University of Nebraska Medical Center has long been known for its innovative medical research. Now, in partnership with Omaha Public Power District, the med center is taking an innovative approach to energy, as well.
The UNMC campus will soon house 1,487 solar panels in a rooftop solar installation atop three campus buildings: the Michael F. Sorrell Center for Health Science Education, Truhlsen Eye Institute, and the Harold M. and Beverly Maurer Center for Public Health.
The panels will generate up to 500 kilowatts of solar-powered electricity to help power UNMC, beginning in 2019.
power of partnerships
Ken Hansen, associate vice chancellor of facilities at UNMC and vice president of facilities at Nebraska Medicine, said the solar array project is another “great partnership” between UNMC and OPPD.
Recent projects and initiatives have reduced the campus’s energy load from 29 megawatts to 23 megawatts, even as the number of buildings, students and staff has increased.
“We are excited to work with OPPD to install these solar panels and improve our energy efficiency while also reducing emissions.”
Darren Dageforde, executive director of utilities and energy utilization for UNMC, said the med center has already made great strides in reducing its energy use and increasing efficiency.
“Having a renewable energy source on campus demonstrates our commitment to being carbon neutral by 2030 and parallels our mission to create a healthy future for all individuals and communities.”
“Its energy production will equal the average annual electricity use of 60 homes in OPPD’s service territory.”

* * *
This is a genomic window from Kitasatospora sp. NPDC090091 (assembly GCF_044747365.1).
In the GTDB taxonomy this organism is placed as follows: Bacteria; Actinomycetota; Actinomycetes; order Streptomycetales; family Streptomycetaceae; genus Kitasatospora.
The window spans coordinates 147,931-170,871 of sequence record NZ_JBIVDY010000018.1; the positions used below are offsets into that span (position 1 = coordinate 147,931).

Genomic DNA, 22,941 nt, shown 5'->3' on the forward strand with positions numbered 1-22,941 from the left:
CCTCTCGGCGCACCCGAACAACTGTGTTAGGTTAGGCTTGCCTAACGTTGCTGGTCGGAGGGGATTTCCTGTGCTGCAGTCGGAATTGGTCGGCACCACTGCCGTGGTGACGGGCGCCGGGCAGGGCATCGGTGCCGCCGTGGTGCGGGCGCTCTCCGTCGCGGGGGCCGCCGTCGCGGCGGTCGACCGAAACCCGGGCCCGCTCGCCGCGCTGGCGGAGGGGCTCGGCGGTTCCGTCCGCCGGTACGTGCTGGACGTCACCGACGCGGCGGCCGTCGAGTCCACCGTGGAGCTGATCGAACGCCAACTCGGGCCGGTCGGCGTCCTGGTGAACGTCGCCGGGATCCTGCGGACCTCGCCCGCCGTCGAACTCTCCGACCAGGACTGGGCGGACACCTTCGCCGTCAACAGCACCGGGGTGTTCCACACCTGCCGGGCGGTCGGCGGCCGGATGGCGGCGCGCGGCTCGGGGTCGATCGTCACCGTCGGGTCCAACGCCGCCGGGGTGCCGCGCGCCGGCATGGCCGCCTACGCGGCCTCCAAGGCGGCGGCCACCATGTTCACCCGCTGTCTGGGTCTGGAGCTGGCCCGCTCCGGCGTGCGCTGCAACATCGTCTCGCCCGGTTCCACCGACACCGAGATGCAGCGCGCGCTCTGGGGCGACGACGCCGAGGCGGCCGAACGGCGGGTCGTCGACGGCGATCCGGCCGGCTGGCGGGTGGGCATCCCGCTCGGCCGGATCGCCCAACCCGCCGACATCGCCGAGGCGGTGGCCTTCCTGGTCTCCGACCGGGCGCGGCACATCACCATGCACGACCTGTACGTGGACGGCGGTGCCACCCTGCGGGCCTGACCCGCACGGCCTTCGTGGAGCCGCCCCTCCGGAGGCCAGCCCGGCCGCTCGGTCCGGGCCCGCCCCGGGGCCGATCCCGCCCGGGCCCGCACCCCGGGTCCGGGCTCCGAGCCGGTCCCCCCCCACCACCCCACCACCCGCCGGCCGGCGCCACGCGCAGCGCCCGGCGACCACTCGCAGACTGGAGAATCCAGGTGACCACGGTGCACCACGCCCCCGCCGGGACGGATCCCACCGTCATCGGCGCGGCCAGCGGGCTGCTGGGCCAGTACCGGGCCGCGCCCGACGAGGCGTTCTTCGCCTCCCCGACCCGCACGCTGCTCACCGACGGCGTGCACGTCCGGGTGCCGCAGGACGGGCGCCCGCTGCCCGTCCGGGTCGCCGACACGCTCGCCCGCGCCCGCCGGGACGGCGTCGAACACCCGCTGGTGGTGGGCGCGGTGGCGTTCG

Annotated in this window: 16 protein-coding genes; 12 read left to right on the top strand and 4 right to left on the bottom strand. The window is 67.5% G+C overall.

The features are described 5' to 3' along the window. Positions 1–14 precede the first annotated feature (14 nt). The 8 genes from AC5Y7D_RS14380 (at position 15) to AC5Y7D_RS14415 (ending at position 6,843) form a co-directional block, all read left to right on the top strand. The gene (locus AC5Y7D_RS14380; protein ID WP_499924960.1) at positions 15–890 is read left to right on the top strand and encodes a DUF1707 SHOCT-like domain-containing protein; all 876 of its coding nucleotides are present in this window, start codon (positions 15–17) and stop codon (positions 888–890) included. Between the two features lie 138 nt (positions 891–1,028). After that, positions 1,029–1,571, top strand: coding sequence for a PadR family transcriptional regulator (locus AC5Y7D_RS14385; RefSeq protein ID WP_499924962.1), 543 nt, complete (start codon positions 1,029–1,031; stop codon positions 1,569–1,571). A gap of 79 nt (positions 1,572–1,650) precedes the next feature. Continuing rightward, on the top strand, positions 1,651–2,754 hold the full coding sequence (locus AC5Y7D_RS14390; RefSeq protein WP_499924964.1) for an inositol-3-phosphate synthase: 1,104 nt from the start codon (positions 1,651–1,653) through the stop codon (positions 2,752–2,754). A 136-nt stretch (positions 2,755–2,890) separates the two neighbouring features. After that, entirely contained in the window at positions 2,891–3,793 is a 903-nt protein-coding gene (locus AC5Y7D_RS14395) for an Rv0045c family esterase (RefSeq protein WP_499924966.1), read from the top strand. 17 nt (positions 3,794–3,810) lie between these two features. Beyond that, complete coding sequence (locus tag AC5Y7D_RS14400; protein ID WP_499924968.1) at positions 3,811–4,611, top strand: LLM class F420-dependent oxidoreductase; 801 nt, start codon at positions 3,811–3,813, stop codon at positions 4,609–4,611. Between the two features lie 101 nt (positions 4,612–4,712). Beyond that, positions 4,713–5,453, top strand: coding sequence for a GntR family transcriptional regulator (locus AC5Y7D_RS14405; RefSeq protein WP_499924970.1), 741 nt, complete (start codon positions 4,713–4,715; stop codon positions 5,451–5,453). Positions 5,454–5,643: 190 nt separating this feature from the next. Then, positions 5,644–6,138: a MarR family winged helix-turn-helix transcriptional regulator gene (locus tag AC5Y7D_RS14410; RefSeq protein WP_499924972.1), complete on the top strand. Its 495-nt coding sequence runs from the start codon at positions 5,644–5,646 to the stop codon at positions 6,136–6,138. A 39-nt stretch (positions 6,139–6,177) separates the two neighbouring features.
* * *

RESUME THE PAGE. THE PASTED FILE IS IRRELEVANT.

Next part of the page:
He said the rooftop arrays will first power the buildings that house them. Any remaining electricity generation will power other campus buildings.
Boyd Jones, the contractor selected during a recent public bidding process, will begin construction of the solar array by late September, 2018. It will be energized by January 2019.
“We continually seek new ways to advance energy services and options to meet our customers’ needs,” said Wyndle Young, manager of Mid/Small Commercial and Industrial Sales & Services for OPPD. “This solar pilot at UNMC introduces a new business model for us to explore, Energy as a Service.”
“By working with partners like UNMC, we can add value to the energy solutions we’re providing, which benefit the entire community,” Young said.
The solar arrays will use a combination of east- and west-facing panels. They will be built to maximize the energy produced in each square foot of roof space, while reducing shade between rows, and limiting the overall weight added to the roof, Friesen said.
Morrissey Engineering also provided design services and project management for solar installations at the Henry Doorly Zoo & Aquarium’s Skyfari station at the Africa Grasslands exhibit, Lincoln Electric System’s Service Center, the Bellevue Public Safety building, and several Baxter auto dealerships in Lincoln and Omaha.
“We also serve approximately 25 percent of our own office’s energy needs with rooftop solar,” Friesen said.
The project is part of an interlocal agreement between the OPPD Board of Directors and the UNMC Board of Regents. It is the latest in a number of energy- efficiency efforts added to the campus since 2012.
Jim Krist, director of OPPD Customer Sales & Services, said partnerships like this are critical to the utility.
“It’s crucial that we build upon these partnerships, so we can understand our customers’ needs and continue to develop strategies that evolve with customer, technology, and market trends.”